Ask John Dame: Act quickly and decisively when confronted with employees who steal and lie

Q: As hard as it is to believe, I have had one of my employees take my intellectual property and use it outside of our company to make money for himself. To make matters worse, I felt that he had been using my material and gave him an opportunity to “fess up.”  He told me he was not using my stuff and not to worry. I then verified my suspicions by attending one of his events, proving he had lied to me. I am devastated. What should I do?

A: There are a couple of behaviors that really send me into a tailspin, and lying and stealing are two of them. My belief is that you need to act quickly and decisively. You have a couple of choices.

One is to call him out on his lying and put him on probation with no second chances. This means even a white lie in the future would end his tenure with your company.

Your second option, and the one I would recommend, is to immediately end your relationship with him. Someone who lies once usually will find it easier to lie again. You cannot have someone like this working with you.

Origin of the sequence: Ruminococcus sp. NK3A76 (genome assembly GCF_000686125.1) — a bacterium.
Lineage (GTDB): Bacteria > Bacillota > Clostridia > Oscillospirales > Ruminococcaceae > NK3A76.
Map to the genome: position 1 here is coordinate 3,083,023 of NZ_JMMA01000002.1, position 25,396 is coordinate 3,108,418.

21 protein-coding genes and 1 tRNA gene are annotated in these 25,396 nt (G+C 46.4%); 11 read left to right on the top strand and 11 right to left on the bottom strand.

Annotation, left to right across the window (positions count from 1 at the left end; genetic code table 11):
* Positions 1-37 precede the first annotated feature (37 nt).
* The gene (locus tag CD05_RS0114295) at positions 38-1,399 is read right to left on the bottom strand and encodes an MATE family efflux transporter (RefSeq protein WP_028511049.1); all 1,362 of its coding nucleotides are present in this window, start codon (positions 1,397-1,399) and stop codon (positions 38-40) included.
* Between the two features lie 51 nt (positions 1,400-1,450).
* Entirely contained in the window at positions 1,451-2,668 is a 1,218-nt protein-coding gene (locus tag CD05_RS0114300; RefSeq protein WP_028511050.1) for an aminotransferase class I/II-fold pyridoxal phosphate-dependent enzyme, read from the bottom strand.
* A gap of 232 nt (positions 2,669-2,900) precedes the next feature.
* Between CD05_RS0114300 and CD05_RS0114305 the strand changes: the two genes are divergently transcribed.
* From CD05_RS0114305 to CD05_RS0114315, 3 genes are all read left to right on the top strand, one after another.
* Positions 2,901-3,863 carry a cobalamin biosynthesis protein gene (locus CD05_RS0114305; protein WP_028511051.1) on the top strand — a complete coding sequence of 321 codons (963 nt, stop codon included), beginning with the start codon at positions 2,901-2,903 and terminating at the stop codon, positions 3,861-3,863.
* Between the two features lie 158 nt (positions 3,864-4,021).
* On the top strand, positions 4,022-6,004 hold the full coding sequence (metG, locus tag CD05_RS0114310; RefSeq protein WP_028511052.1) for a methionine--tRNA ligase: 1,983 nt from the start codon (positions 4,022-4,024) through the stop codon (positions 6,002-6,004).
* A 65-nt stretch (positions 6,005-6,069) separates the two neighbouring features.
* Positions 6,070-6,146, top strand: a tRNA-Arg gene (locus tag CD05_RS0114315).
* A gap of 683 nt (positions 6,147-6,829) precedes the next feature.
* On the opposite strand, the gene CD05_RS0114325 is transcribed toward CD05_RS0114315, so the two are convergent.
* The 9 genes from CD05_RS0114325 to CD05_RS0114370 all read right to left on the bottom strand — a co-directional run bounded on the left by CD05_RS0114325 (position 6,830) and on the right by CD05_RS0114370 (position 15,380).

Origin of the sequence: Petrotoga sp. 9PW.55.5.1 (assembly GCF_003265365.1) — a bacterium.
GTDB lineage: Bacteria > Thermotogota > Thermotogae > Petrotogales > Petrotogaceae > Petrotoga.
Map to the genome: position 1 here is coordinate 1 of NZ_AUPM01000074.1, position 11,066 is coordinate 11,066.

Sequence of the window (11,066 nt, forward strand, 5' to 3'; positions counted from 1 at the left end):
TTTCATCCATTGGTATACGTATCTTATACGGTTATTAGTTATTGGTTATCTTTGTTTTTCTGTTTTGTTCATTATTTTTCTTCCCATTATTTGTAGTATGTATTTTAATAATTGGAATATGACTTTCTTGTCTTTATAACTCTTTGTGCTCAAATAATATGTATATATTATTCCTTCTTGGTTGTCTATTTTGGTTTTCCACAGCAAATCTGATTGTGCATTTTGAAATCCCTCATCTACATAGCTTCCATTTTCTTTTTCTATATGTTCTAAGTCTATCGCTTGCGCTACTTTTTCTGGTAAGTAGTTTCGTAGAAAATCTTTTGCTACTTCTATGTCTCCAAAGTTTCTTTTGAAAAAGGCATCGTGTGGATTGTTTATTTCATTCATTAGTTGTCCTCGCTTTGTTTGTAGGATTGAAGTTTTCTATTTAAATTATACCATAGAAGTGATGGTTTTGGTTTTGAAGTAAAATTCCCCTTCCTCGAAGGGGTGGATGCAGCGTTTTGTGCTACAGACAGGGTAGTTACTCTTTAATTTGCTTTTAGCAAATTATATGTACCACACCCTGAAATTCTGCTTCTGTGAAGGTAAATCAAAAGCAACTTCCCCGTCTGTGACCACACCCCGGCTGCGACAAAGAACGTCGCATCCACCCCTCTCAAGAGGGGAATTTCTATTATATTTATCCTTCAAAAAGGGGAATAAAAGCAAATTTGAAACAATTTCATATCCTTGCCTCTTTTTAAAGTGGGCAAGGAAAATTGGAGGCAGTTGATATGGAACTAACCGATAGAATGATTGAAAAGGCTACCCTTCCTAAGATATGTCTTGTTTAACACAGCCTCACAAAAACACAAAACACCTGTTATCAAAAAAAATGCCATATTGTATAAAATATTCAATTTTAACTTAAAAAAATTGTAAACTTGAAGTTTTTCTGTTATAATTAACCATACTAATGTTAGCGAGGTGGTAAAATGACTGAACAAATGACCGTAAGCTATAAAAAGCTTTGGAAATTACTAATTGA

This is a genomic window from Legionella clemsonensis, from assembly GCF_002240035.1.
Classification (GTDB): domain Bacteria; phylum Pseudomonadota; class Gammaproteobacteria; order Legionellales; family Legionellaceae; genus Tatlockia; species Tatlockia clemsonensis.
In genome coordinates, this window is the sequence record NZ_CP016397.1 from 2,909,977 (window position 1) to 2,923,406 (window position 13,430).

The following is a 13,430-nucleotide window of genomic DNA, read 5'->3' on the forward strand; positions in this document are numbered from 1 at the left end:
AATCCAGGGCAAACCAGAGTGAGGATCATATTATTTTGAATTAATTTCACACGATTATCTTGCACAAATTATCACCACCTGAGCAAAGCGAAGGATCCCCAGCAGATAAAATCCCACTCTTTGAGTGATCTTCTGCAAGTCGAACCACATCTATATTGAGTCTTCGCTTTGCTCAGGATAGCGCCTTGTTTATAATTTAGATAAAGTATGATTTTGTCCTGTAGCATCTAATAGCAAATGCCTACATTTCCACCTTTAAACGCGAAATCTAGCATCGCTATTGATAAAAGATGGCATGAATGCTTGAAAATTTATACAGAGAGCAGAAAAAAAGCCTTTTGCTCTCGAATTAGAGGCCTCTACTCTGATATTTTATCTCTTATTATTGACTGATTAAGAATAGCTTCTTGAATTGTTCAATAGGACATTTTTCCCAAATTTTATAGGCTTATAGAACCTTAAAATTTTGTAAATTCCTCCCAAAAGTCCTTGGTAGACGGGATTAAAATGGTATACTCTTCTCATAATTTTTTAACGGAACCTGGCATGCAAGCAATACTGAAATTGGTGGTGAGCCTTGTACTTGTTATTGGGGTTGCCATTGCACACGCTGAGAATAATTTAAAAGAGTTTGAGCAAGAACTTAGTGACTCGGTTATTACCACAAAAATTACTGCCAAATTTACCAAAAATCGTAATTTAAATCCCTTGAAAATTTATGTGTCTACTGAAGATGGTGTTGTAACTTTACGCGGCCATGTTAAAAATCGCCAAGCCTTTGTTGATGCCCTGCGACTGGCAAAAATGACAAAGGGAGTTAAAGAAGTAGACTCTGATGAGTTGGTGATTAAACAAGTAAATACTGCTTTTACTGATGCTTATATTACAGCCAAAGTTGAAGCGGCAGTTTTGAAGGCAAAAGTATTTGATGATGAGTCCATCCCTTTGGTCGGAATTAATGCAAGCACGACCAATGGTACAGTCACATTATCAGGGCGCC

In the end, I would ask myself how this happened. My guess is that this has been going on for a while and that you have ignored all the signs of his behavior. What could you do differently to avert any issue like this in the future?

Q:  I believe it’s time to sell our company. My partner and I are over 65, and we both feel it’s time to move on. What are the steps we need to take to go to market?

A: There are several key things you need to do right now. First, I would find an investment banker or broker that can guide you through the process. Additionally, I would gather together a team that includes a great accountant and M&A attorney. Finally, you will need to determine a range of value for your company. This will enable you to make a good decision regarding any offers you receive.

I see two pathways that owners must take. One pathway is the business side of the sale, with steps to help you optimize your asset value. The other pathway is the emotional pathway, which is bumpy and difficult for closely held companies like yours.

It is a draining process to sell your company, filled with ups and downs. A good team can help you get to the finish line and help you consummate the sale.

One last item to consider is “what’s next.”  Owners I work with find it difficult to wind down. This needs to be part of your planning also.

John Dame is a CEO coach, executive team consultant and leadership strategist based in Susquehanna Township, Pennsylvania. Visit his website at: www.johndame.com.

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